But I had forgotten about her until recently. I was in Chicago helping to take care of my cousin, Janine, who was dying of cancer. It was particularly hard for me because we were the same age and alike in so many ways. Her illness touched my own mortality and fears. Janine was a very faithful woman, a devout Catholic who practiced her faith, and up until the day she died, she embodied the best of what being Catholic means.
During my visit, we had to admit Janine into the hospital. She was in unbearable pain, and if you’ve ever been with someone in excruciating, intolerable pain, you know you can’t take it away. All you can do is be present to it. So I surrendered. I had to surrender to that inner opening. As she was laying there in the hospital bed, her frail body wracked with unspeakable pain, she cried out, “Somebody please take this pain away, I can’t do this anymore!” I surrendered, to be that powerful force for humanity.
She wanted something to drink and wasn’t allowed any water, so I gave her one of those little lollipop sponges soaked in water. She put it in her mouth and she looked at me and said, “You know, this might be a little bit arrogant, but this reminds me of the story of Veronica and Jesus.”
It took me a moment to realize she was equating herself to Jesus, and was hesitant to do so. I looked at her and I whispered softly into her ear, “Oh, honey, no. That’s not arrogant at all. Your journey is every bit as important as Jesus’. Your life is every bit as important. My life is every bit as important. We are each unique expressions of the divine, just like Jesus, and we each carry a cross.” I was silent for a long time, as I watched the pain subside from her face. And then it occurred to me – I was being Veronica. I had stepped out from the crowd and wiped her face, moistened her lips as she carried this cross of cancer. We didn’t know where this journey was leading, where this boat was going to, but as I surrendered, I was being Veronica.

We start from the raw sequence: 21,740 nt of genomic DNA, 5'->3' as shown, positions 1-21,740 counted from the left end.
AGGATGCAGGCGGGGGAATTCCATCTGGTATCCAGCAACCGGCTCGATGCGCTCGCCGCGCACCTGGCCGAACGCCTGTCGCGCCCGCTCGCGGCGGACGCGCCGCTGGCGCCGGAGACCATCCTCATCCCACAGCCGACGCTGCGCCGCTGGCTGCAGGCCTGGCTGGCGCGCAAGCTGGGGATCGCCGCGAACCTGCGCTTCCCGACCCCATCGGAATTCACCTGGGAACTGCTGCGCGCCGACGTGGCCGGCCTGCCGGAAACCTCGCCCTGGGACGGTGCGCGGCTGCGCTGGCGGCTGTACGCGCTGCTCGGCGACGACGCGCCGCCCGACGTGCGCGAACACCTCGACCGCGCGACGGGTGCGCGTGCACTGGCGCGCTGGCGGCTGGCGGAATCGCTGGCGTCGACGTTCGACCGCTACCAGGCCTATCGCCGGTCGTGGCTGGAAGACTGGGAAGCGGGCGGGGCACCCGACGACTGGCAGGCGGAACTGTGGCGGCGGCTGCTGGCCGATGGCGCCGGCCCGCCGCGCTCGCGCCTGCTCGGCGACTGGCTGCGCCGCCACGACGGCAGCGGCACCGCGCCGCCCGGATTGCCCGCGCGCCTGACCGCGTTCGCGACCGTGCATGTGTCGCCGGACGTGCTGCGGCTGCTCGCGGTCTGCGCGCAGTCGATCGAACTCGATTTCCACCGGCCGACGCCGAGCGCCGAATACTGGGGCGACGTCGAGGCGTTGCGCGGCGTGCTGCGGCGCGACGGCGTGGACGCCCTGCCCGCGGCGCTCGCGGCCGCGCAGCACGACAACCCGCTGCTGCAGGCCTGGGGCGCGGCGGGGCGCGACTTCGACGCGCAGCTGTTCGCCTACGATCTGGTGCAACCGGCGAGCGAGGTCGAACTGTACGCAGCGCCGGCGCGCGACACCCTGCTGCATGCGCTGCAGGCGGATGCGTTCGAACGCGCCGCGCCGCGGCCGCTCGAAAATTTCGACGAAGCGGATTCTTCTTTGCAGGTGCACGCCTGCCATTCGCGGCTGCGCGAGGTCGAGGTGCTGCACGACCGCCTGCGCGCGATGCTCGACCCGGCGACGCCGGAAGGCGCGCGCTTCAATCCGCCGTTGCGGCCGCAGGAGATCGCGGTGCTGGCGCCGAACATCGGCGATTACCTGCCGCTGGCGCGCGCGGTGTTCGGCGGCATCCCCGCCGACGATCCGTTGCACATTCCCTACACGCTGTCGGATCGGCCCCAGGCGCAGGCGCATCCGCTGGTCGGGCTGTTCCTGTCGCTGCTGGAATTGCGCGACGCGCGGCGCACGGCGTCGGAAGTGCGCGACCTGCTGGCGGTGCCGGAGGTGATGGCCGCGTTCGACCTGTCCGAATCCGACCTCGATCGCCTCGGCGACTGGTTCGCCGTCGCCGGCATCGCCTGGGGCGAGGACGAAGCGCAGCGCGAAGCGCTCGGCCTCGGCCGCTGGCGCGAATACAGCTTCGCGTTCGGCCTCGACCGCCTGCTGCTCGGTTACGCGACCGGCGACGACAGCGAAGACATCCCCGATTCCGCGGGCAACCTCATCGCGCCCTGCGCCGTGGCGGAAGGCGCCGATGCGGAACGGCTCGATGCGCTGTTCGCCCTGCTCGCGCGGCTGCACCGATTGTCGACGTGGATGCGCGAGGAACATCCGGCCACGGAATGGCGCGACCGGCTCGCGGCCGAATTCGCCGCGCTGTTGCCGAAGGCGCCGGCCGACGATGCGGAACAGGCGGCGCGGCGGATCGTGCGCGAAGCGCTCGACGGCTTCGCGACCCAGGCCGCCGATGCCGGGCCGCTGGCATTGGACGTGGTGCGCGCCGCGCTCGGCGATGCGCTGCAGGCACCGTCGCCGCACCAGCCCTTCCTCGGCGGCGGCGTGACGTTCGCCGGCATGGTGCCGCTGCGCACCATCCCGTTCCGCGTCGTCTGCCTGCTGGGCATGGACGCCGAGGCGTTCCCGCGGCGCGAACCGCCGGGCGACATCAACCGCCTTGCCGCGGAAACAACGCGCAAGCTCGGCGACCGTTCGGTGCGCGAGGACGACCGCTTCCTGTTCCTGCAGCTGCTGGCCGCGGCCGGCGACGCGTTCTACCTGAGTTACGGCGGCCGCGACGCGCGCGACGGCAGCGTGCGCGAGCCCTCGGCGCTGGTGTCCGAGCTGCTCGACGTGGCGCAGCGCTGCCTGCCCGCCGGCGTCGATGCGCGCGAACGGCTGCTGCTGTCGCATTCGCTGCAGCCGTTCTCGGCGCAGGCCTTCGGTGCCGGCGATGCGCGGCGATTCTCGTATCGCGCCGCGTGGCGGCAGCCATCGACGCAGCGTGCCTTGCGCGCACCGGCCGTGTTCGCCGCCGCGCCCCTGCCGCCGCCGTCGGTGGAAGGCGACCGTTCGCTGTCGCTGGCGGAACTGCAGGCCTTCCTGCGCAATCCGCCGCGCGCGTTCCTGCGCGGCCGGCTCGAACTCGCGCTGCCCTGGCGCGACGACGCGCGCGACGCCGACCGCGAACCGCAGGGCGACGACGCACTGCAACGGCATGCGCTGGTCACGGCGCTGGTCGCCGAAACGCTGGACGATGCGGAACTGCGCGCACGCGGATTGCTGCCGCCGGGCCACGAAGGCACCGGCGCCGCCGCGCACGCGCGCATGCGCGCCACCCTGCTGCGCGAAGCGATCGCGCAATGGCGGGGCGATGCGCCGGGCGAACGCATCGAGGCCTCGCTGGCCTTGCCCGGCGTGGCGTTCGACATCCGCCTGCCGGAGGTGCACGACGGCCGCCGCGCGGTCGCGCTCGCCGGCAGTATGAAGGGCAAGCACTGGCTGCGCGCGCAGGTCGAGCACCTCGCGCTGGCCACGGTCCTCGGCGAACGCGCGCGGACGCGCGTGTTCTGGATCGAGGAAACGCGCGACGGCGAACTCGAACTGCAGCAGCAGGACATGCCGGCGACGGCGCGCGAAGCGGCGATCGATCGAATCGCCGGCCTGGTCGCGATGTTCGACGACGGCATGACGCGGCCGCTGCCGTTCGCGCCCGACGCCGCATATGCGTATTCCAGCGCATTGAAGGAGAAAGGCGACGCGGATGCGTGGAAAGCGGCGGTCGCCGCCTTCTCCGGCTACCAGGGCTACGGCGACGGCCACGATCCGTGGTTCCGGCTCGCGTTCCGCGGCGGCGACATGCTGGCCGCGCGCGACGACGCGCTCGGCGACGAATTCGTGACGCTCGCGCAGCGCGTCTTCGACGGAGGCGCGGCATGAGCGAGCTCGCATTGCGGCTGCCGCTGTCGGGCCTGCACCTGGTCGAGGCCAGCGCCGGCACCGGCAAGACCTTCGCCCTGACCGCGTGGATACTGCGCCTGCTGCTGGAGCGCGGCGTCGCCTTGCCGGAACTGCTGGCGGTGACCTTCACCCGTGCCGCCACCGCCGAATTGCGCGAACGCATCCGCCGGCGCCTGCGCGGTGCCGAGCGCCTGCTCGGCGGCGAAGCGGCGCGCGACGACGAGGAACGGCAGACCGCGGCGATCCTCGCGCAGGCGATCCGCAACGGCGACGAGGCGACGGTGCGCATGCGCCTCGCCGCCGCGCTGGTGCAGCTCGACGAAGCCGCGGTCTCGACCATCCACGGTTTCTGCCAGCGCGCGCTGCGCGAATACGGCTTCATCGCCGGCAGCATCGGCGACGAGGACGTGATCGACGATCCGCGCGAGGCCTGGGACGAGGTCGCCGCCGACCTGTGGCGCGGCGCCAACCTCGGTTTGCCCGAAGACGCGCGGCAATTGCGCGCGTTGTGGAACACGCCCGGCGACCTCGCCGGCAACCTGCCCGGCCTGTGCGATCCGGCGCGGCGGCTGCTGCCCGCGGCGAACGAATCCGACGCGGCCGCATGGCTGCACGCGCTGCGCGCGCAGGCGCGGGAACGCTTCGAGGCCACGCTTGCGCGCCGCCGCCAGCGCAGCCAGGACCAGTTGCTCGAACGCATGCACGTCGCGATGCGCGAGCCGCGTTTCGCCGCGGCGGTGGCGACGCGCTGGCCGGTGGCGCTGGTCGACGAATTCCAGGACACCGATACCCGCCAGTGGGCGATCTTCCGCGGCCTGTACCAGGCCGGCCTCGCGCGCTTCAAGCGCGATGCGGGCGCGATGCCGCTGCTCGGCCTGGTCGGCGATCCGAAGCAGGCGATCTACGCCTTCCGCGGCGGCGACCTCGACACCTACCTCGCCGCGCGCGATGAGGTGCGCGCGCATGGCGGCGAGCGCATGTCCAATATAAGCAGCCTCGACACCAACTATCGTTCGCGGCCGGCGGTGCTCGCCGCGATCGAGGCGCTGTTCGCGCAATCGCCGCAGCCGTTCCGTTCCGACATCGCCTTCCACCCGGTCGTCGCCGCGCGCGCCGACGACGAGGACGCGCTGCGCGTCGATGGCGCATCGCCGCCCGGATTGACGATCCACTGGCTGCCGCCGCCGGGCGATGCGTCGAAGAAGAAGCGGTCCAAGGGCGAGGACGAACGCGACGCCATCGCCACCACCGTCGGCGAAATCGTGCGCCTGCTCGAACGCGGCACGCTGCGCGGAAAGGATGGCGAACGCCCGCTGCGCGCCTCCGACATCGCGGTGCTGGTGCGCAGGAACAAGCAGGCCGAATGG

What is your role?
Are you being Veronica for someone in your life? Who in your life is in the middle of an Easter process, and how are you wiping their face? Every day we meet people that are in an Easter process, that are dying to something old and being born to something new. Sometimes it’s physically dying, and we can see the Easter journey, other times it’s not so easy to notice.
What I know about my life, is that I can’t do it alone. I need Veronicas in my life. I need Simons in my life. So my two questions for you today are Who are you being Veronica or Simon for? and Who are you allowing to be Simon or Veronica for you? How often do you let someone into your most vulnerable places inside and allow them to carry your cross, maybe wipe your face or moisten your lips. We so often talk about Easter as being this solitary event I do all by myself, but you we don’t.
This Easter I invite you to be more conscious, to be more aware of Veronica. And in doing that, in surrendering, moving into that inner opening and wiping somebody’s face, you will become a powerful force for humanity. You’re a light unto the world. And isn’t that why we’re here—to light the world?